This review is for a film originally viewed at the 20th Annual Tallgrass Film Festival. WD;ED will update when the film becomes available either in theatres or on VOD.
It’s really hard to cover it up when Wes Anderson is one of your primary inspirations. I mean…I hate to be that blunt, but it really is. That serves as a discredit to some filmmakers, but for Ravi Kapoor’s Four Samosas it shines through as one of its greatest strengths. A rom-com set in L.A.’s “Little India” section, Artesia, it puts together several different quirky characters while still managing to incorporate Bollywood imagery, hip-hop music, and a variety of different food-based jokes all at once.
And who are these four Samosas? Well, you’ve got Paru (Sonal Shah), an immigrant that never got her Green Card in the mail after graduating from a well-renowned engineering school. You’ve got Zak (Nirvan Patnaik), who holds down a small day job and is convinced that lovely overachiever-turned-partner-in-crime Anjali (Sharmita Bhattacharya) has a crush on him. She does, and it’s quite obvious. The group is led through their adventure by Vinny (Venk Potula), a former rapper that swears he’s working on new material but he’s been stuck ever since his girlfriend, Rina (Summer Bishil) left him. The gang constantly reminds him that this was three years ago and that he needs to get over it, but when goat shit expert Sanjay (Karan Soni) informs Vinny that he will marry Rina now it turns the young rapper’s head. He gathers his motley crew to steal diamonds from Rina’s father’s grocery store, which are locked in a safe in the office and are supposedly smuggled into the country illegally, to sabotage the financing for the wedding and call the whole thing off.
The Rom-Com is a genre of film that’s been relegated to straight-to-streaming fare for quite some time, but Kapoor’s film seems designed for it: a microbudget film shot in Academy Ratio with a fascinating, brightly lit and washed-out color palette that manages to be adorable despite some of its reliance on tried and true humor. Most of the film lands with no issues, but there are spurts here and there that show true form and stand out. Participating in a series of increasingly ridiculous challenges with a rival hip-hop crew to borrow power tools, a man’s penchant for knocking things over in anger (and almost immediately feeling bad and putting them back), and even a father’s desire to merely see his daughter happy all come together in the end to form a sweet story that’s unfortunately just a bit too tired.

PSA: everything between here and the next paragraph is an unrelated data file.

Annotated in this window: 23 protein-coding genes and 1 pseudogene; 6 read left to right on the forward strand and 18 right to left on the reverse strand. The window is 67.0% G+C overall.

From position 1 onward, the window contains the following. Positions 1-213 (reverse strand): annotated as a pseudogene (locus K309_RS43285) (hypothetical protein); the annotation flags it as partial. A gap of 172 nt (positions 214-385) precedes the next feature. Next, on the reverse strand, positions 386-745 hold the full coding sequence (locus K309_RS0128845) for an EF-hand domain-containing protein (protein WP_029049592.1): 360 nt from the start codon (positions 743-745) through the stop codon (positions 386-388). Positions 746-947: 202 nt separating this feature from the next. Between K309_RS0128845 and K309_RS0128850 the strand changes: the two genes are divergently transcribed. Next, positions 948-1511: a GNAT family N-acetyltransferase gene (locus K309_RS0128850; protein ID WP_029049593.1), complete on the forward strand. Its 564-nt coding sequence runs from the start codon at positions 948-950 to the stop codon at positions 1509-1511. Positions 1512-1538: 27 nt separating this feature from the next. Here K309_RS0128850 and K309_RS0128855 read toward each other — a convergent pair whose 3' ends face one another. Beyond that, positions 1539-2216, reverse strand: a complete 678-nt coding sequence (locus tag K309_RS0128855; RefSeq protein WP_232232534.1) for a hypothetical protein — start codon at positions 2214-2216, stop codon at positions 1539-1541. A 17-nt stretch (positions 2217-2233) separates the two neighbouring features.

Perhaps a good chunk of that is up to the viewer’s sense of humor. I haven’t ever found bad rapping to be humorous. Four Samosas relies heavily on the sense that repeated scenes of such fare be utilized as humor, most of which didn’t land for me. It’s woven into the entire film, with beats and verses repeated throughout the script to give you that sensation of rhythm and repetition that comes from an earworm rap song. The fact that they pulled this off is a triumph, but there’s a slavish adherence to the comedic rule of three that unfortunately bogs the whole thing down and when mixed with the awkward rapping it just put me off for some of the film.
But that isn’t to say the film isn’t without its wonderful aspects! Everyone overcommits to their performances, creating a community that feels lived-in and familiar despite how new it will feel to most viewers. While much of this comes from being based on a real community even more comes from the familiarity between the performers and the trust they clearly have in their director. This is, after all, a heist movie. So often these stories wind up being about found family (see Soderbergh’s Oceans 11 trilogy) and Kapoor accomplishes just that. It lends a naturalistic sweetness that ultimately keeps the film afloat, rendering most scenes charming and mostly funny even when some of the humor needs a polish.
While Four Samosas isn’t perfect I feel that it’s a silly, funny, kind, and charming little romantic comedy. These types of films are beginning to be a rarity and I hope more of this fare begins returning to the silver screen. It’s honest and deliberate, which is more than I can say for many others of its kind, and I think most will have a lovely time with it.